California’s air quality board voted today to call for a near-complete ban of agricultural burning by 2025 in the San Joaquin Valley, one of the most polluted regions in the country.
The move to phase out burning is more than a decade in the making for the eight-county Central Valley, where growers set fire to hundreds of thousands of tons of waste from vineyards and orchards every year. Burning sends up plumes of particles and gases that drift into farm towns largely made up of Latino residents.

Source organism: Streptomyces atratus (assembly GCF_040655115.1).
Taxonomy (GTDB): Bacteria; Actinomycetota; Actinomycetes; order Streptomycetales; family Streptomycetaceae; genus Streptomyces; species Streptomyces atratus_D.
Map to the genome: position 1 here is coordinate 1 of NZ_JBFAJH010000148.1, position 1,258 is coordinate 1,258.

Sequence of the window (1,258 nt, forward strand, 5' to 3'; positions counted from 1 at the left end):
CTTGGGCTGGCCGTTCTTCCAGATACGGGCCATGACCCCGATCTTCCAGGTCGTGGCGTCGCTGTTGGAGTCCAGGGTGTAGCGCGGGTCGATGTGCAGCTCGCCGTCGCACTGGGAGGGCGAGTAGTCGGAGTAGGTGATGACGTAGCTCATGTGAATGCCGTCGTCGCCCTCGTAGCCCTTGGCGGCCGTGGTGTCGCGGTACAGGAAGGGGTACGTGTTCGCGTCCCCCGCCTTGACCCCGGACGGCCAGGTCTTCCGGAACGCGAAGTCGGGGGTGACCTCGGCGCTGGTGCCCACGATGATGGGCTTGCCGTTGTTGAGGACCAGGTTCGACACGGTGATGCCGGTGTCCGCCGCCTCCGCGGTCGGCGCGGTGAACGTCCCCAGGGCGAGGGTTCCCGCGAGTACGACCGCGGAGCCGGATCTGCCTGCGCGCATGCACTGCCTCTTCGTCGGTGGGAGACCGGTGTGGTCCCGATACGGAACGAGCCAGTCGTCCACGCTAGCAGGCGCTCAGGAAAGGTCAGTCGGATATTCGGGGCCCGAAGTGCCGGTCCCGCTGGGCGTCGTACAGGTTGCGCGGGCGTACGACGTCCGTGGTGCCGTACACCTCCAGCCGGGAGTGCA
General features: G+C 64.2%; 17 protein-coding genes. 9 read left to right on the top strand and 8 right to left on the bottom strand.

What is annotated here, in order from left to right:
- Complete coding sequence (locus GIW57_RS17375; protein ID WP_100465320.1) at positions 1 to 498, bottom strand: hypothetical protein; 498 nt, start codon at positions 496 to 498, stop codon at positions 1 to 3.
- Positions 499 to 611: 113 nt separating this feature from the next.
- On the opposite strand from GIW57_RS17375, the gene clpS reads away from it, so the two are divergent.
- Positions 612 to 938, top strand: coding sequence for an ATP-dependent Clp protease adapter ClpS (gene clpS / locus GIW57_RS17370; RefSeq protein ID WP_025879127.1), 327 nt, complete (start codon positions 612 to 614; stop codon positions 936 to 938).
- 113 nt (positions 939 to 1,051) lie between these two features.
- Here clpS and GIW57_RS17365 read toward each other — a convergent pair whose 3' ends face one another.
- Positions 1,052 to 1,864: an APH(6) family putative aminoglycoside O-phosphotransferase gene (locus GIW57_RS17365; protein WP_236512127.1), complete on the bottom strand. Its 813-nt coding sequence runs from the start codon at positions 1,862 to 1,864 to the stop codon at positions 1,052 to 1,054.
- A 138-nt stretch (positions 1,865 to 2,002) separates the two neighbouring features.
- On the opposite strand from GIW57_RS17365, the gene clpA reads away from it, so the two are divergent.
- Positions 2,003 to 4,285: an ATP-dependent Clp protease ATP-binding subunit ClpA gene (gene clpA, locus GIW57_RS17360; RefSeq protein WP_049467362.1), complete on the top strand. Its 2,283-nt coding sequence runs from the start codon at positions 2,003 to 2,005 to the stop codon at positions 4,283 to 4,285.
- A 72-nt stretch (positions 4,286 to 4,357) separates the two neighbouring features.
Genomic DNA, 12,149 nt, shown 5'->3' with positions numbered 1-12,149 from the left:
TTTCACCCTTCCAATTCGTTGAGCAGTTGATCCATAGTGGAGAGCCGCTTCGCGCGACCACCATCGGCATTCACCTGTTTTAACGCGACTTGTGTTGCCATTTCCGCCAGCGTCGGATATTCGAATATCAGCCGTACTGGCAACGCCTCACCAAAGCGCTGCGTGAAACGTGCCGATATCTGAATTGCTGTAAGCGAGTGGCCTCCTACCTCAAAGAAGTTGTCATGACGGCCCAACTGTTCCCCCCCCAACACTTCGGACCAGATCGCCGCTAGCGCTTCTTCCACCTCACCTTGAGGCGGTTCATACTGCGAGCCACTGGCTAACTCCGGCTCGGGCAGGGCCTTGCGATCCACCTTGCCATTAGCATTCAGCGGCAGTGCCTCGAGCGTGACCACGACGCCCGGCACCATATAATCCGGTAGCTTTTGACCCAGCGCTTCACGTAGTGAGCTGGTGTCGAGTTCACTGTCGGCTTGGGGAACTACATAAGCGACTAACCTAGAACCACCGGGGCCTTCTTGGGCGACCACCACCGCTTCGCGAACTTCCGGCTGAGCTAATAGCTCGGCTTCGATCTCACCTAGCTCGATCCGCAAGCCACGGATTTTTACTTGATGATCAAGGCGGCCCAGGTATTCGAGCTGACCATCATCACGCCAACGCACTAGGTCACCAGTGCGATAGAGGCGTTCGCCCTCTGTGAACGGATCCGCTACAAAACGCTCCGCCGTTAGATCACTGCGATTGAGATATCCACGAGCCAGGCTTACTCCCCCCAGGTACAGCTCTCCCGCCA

After a four-hour hearing and more than an hour and a half of debate, the air board unanimously approved a resolution directing air board staff to work with the local air district to phase out nearly all burning over the next four years.
The phase-out will mostly affect owners of vineyards and orchards who will have to grind up vines, trees and other waste and mix it into soil, or haul it to composting and biomass facilities.
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